In light of his tragic demise, the latter part of the short film becomes even sadder when Bryant states, “We both know, no matter what I do next, I’ll always be that kid with the rolled up socks, garbage can in the corner, five seconds on the clock, ball in my hands, 5-4-3-2-1. Love you always, Kobe.” The image of an animated Kobe looking down then looking up at the stands before walking off the court of the Staples Center thus becomes all the more poignant.
It’s a bit ironic then that countless thousands of individuals have rolled up paper or socks or other similar items, tossed those at a garbage can, and yelled, “Kobe!” over the past few decades. As the “Black Mamba,” Bryant was the embodiment of the Mamba Mentality, being fearless in anything you do while being the best version of yourself possible. Several players, including Kyrie Irving, Jayson Tatum, Kyle Kuzma, Devin Booker, and Trae Young (supposedly Gianna Bryant’s favorite player) have never been shy about talking about how they’ve idolized and emulated Bryant. Irving was so upset about the news that he couldn’t even play for the Brooklyn Nets in their scheduled game for the day. For their parts, Booker and Young were clearly in tears during warmups before their game started.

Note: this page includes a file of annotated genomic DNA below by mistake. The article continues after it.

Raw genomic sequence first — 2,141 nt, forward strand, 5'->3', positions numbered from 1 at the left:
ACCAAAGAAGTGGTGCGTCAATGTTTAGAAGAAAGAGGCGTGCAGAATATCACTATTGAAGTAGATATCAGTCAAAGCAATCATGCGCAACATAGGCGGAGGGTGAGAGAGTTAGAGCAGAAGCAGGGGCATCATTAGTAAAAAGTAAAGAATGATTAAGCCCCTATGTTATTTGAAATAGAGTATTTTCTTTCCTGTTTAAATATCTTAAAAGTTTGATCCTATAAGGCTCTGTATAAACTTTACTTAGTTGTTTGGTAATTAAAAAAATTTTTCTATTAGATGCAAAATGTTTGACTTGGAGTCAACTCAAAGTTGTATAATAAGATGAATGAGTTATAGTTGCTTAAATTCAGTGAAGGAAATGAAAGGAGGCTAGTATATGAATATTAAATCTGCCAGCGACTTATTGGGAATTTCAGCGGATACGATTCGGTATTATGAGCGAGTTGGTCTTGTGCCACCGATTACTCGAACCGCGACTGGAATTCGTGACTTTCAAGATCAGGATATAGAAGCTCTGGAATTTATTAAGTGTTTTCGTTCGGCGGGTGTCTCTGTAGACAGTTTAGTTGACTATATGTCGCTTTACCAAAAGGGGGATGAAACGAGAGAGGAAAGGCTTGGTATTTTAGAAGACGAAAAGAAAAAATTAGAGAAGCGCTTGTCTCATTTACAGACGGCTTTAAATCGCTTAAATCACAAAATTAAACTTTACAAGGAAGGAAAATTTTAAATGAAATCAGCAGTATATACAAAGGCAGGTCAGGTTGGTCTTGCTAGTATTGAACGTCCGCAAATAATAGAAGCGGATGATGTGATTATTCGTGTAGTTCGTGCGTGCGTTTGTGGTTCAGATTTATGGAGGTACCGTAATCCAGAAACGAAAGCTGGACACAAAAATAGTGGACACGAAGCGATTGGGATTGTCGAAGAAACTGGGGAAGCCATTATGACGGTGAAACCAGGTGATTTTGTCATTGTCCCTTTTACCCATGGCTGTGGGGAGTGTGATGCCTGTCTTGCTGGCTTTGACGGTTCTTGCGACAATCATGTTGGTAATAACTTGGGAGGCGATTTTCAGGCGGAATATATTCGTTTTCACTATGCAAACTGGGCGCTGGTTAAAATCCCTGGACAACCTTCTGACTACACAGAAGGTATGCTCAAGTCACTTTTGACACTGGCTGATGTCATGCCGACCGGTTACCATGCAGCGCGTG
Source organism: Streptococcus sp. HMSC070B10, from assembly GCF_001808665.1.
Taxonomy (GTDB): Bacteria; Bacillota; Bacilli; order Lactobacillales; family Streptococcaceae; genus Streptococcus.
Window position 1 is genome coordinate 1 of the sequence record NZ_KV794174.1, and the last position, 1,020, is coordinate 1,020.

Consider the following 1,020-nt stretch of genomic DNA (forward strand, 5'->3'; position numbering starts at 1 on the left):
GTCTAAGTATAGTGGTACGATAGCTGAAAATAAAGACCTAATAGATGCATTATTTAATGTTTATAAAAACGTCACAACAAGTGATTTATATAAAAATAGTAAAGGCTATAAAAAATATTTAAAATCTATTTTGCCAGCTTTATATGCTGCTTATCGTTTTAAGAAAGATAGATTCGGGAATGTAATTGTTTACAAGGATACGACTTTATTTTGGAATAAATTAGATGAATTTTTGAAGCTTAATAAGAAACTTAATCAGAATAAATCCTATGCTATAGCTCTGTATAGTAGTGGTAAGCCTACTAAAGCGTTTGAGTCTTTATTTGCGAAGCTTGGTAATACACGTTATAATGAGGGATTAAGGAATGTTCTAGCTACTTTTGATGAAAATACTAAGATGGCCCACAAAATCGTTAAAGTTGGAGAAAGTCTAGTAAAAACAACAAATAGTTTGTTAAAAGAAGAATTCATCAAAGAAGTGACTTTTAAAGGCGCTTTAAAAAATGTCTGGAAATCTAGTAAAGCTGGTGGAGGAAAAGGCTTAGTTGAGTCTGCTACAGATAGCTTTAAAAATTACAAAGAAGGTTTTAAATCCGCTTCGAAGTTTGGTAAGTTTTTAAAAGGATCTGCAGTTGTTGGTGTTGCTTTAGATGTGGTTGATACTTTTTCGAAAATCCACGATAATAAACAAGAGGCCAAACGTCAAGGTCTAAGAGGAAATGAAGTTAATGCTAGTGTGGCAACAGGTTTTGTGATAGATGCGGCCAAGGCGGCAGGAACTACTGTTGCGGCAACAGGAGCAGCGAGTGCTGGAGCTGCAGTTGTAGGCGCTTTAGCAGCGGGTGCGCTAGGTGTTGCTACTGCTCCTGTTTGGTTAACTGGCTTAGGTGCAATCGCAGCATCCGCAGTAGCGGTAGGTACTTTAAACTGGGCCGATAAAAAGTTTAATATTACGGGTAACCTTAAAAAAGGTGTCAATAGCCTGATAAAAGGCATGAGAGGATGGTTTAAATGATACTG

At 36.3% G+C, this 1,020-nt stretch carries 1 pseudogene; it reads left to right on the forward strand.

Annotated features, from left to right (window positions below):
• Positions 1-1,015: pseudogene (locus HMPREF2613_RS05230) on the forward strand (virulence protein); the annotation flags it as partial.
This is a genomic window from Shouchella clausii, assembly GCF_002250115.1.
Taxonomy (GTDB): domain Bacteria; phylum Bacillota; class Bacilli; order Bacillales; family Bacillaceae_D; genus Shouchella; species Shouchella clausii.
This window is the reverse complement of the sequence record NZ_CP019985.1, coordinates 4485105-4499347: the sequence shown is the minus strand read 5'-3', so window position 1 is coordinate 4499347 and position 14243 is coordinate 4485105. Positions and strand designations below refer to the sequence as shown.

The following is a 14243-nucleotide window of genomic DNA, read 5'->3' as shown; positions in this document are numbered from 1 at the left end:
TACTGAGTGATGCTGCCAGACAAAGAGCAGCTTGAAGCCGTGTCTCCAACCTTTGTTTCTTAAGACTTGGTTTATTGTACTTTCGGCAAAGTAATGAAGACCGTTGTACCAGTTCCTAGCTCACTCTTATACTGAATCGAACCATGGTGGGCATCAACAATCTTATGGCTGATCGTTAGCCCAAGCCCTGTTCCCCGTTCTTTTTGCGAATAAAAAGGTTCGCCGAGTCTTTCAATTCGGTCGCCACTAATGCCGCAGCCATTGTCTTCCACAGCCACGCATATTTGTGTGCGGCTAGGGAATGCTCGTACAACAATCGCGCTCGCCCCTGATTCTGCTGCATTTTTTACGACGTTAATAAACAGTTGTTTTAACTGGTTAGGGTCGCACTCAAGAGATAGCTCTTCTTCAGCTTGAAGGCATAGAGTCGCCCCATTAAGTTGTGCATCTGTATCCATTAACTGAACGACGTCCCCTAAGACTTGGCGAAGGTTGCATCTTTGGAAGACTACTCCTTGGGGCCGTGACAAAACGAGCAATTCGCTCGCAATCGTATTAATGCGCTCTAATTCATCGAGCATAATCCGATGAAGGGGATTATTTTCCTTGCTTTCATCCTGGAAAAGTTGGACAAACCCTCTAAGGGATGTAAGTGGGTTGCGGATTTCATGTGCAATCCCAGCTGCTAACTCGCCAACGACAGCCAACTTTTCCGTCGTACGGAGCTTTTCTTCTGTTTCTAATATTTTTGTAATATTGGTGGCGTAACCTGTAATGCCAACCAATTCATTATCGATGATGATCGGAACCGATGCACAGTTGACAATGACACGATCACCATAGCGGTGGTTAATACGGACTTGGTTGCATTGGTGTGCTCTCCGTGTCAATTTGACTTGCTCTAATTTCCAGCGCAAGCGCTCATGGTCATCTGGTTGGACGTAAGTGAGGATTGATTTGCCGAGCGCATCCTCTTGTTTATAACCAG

The film won the Academy Award for Best Animated Short Film at the 90th Academy Awards, the first Oscar win for any professional athlete. Upon his winning, it seemed as if Bryant was on his way to trying out more animated or filmmaking projects, particularly because of his celebrity status and his close proximity to Hollywood.
Although Bryant was not the first professional athlete to star in a motion picture, he was the first to produce an animated short and receive such prestigious recognition for it. In recent years, Kevin Durant has become more involved with YouTube and is now in partnership with Brian Grazer’s Imagine Television to create a basketball-themed scripted drama for Apple. Part of the reason why LeBron James signed with Bryant’s Lakers in 2018 was also to maximize those Hollywood connections even as he co-stars in the sequel to Space Jam set for release in 2021.